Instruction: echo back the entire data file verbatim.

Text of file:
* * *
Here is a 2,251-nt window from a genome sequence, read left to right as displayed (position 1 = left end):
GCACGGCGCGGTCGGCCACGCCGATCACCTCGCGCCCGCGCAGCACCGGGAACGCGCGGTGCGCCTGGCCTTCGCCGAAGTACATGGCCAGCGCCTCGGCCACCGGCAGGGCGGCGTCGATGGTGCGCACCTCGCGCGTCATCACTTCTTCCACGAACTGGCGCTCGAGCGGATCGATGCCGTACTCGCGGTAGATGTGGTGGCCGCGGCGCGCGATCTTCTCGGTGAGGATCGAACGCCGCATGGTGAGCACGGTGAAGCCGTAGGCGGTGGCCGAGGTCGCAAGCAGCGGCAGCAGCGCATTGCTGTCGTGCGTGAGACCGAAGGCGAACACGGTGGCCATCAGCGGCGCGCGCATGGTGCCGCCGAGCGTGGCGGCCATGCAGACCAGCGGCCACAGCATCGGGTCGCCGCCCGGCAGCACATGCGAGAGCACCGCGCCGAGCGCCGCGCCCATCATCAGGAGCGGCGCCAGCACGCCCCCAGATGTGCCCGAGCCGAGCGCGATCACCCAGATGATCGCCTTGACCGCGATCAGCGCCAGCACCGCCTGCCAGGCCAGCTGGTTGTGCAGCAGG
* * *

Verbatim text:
Here is a 2,251-nt window from a genome sequence, read left to right as displayed (position 1 = left end):
GCACGGCGCGGTCGGCCACGCCGATCACCTCGCGCCCGCGCAGCACCGGGAACGCGCGGTGCGCCTGGCCTTCGCCGAAGTACATGGCCAGCGCCTCGGCCACCGGCAGGGCGGCGTCGATGGTGCGCACCTCGCGCGTCATCACTTCTTCCACGAACTGGCGCTCGAGCGGATCGATGCCGTACTCGCGGTAGATGTGGTGGCCGCGGCGCGCGATCTTCTCGGTGAGGATCGAACGCCGCATGGTGAGCACGGTGAAGCCGTAGGCGGTGGCCGAGGTCGCAAGCAGCGGCAGCAGCGCATTGCTGTCGTGCGTGAGACCGAAGGCGAACACGGTGGCCATCAGCGGCGCGCGCATGGTGCCGCCGAGCGTGGCGGCCATGCAGACCAGCGGCCACAGCATCGGGTCGCCGCCCGGCAGCACATGCGAGAGCACCGCGCCGAGCGCCGCGCCCATCATCAGGAGCGGCGCCAGCACGCCCCCAGATGTGCCCGAGCCGAGCGCGATCACCCAGATGATCGCCTTGACCGCGATCAGCGCCAGCACCGCCTGCCAGGCCAGCTGGTTGTGCAGCAGG